Why is evidence so hard for politicians?

February 12th, 2011 by Ben Goldacre in bad science, politics | 60 Comments »

Ben Goldacre, The Guardian, Saturday 12 February 2011

One thing you hope for, with politicians, is that they won’t make the same mistakes over and over again.

Last week we saw that the government has overstated the problems in the NHS by using dodgy figures (to be precise, they used misleading static figures instead of time trends). We saw that Andrew Lansley’s repeated claim that his reforms are justified by evidence was untrue: the evidence doesn’t show that his price-based competition improves outcomes (if anything it makes things worse); and the evidence also doesn’t show that GP consortia improve outcomes (unless you cherry pick only the positive findings). It’s okay if your reforms aren’t supported by existing evidence: you just shouldn’t claim that they are.

Now Lansley’s junior minister Paul Burstow MP has kindly responded, repeating the exact same mistakes again, only more clumsily. I find this, in all seriousness, genuinely frightening from a minister, so I’ll explain how he does it.

The government initially claimed that UK heart attack death rates were twice as bad as France. This was an overstatement: they are, but following recent interventions the gap is closing so rapidly that on current trends it will have disappeared entirely by 2012. In response, Burstow cites a 2008 paper by McKee and Nolte which he says “concluded that the UK had one of the worst rates of mortality amenable to healthcare among rich nations”.

Burstow either misunderstands or misrepresents this very simple and brief paper. It is a study explicitly looking at time trends, not static figures, and it once again finds that comparing 2003 with 1998, the UK still had fairly high rates of avoidable mortality, but these were falling faster than in all but one of the other 18 industrialised countries they examined (meanwhile in the US, avoidable mortality improved at a disastrously slow pace, although they spent more money).

This is a paper showing the success of the NHS, and the fact that we are discussing such a massive improvement in avoidable mortality from Labour’s first term in government is not my choosing: this is the paper that was cited by the Tory minister as evidence, bizarrely, of the NHS’s recent failures.

Next Burstow says I “overlooked the impact assessment we published alongside the health and social care bill, where we present a thorough analysis of the evidence for and against our plans… studies show that GP fundholding and practice-based commissioning delivered shorter waits and fewer referrals to hospitals for patients.”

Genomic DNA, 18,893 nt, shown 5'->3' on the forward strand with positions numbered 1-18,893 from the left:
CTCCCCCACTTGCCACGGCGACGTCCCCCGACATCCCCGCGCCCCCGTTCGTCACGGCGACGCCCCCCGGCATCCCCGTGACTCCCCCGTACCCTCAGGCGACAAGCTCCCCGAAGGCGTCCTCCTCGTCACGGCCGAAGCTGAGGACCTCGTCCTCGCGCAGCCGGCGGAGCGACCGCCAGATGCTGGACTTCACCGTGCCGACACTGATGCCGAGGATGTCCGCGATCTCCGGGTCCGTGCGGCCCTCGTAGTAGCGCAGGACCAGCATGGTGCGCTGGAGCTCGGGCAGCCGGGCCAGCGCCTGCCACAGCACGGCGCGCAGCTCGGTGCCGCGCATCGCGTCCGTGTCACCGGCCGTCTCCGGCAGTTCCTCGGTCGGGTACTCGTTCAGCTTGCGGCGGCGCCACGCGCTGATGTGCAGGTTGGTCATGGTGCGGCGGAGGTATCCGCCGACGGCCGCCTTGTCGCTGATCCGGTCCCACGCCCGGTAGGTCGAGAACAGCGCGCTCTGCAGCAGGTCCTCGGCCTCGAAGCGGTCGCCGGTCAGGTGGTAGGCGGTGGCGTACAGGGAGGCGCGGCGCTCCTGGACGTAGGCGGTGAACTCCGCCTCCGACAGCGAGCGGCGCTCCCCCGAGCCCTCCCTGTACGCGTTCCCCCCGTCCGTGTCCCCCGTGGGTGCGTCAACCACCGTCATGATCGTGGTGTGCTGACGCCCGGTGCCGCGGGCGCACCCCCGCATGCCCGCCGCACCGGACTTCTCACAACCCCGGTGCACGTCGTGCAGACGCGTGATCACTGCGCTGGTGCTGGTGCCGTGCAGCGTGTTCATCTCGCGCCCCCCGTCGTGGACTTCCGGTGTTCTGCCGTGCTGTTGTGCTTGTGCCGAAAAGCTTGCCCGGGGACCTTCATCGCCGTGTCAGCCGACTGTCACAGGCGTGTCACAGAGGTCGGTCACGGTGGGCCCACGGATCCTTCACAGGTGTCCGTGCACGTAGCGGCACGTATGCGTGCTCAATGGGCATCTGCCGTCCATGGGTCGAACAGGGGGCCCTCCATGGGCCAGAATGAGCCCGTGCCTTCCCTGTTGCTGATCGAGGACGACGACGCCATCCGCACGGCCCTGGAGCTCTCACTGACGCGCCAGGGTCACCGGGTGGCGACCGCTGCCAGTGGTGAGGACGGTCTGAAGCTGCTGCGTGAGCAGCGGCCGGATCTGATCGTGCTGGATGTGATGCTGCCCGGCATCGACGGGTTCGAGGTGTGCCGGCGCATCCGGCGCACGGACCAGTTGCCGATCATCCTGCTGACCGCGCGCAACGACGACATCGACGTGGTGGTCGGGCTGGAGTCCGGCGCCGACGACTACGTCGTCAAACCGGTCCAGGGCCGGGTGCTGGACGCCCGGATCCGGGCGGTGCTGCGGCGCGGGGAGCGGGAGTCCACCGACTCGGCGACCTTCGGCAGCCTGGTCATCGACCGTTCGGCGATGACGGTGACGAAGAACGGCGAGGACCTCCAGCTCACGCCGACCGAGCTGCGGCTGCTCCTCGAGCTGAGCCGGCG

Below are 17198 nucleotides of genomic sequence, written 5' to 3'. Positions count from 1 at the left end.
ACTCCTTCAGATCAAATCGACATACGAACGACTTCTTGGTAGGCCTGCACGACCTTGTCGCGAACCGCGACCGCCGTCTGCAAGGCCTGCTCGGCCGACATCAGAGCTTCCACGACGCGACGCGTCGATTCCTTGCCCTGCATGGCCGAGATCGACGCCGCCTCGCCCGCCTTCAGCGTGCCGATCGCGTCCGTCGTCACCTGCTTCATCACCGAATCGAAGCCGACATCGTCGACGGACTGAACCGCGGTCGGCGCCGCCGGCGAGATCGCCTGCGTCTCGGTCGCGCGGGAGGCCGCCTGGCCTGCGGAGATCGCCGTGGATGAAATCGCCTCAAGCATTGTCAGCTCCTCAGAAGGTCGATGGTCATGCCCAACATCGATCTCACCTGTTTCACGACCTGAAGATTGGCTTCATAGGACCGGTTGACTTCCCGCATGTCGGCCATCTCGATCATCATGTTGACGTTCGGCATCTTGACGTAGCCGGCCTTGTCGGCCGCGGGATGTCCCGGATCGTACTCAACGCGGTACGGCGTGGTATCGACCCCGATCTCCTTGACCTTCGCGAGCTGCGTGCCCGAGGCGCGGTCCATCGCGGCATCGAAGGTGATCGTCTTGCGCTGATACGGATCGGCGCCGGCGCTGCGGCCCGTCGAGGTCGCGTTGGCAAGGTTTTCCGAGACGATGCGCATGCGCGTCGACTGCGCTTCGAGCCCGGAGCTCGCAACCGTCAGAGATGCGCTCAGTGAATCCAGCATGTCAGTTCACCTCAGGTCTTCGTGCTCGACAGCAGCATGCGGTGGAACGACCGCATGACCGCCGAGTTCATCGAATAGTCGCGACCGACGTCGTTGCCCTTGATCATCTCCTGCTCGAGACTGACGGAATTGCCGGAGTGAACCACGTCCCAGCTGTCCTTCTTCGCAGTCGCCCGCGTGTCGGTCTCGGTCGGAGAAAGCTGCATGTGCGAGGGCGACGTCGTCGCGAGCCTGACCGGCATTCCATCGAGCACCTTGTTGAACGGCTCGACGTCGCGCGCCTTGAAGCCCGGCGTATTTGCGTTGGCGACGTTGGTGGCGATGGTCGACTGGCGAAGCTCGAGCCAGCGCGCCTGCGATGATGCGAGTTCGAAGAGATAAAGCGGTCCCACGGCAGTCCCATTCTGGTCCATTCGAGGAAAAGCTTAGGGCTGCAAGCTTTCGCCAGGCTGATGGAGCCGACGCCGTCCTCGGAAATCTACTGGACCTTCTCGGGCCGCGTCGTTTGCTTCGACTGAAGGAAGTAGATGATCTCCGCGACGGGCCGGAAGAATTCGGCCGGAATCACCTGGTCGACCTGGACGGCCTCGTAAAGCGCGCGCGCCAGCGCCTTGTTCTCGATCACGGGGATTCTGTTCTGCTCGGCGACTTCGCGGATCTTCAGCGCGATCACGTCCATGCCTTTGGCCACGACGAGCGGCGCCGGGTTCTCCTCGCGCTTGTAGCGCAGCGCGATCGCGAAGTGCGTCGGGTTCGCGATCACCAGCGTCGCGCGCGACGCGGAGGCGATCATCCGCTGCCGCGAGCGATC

In its section on GP fundholding, this “thorough analysis” ignores the four peer-reviewed academic papers I described last week, which sadly found no evidence of an overall benefit from GP fundholding. It makes a series of 5 assertions about outcomes, though these are unreferenced to any paper at all.

I contacted the Department of Health, who ferreted out the sources: there was just one, a document from the King’s Fund. It’s not a peer-reviewed academic journal article, but the King’s Fund are pretty good, in my view. If you read this document, it too finds that the results of GP Fundholding were mixed: some things got better, some things got worse.

So the Minister has cherry picked only the good findings, from only one report, while ignoring the peer-reviewed literature. Most crucially, he cherry-picks findings he likes whilst explicitly claiming that he is fairly citing the totality of the evidence from a thorough analysis. I can produce good evidence that I have a magical two-headed coin, if I simply disregard all the throws where it comes out tails.

Here is what politicians apparently cannot understand: it’s fine to make policy based on ideology, whim, faith, principles, and all the other things we’re used to. It’s also fine for evidence to be mixed. And it’s absolutely fine if your reforms aren’t supported by existing evidence: you just shouldn’t claim that they are.

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60 Responses

  1. irishaxeman said,

    February 16, 2011 at 2:02 pm

    emen said the introduction of competition improves services and lowers prices. British Rail anyone? Bus services anywhere in Britain anyone? Or do emen and others not actually use public services in the main parts of the UK? There is no evidence in the world in the last forty years that neoliberal freemarket competition – the ultimate in competition – did anything but impoverish the majority while lining the pockets of business and politicians.

  2. Guy said,

    February 17, 2011 at 9:47 am

    I think we need to remember that Ben’s title is slightly ironic. Those of us who work in evidence based disciplines look for evidence to improve what we do. If fresh evidence comes up then we re-appraise and hopefully adapt what we do to fit the evidence.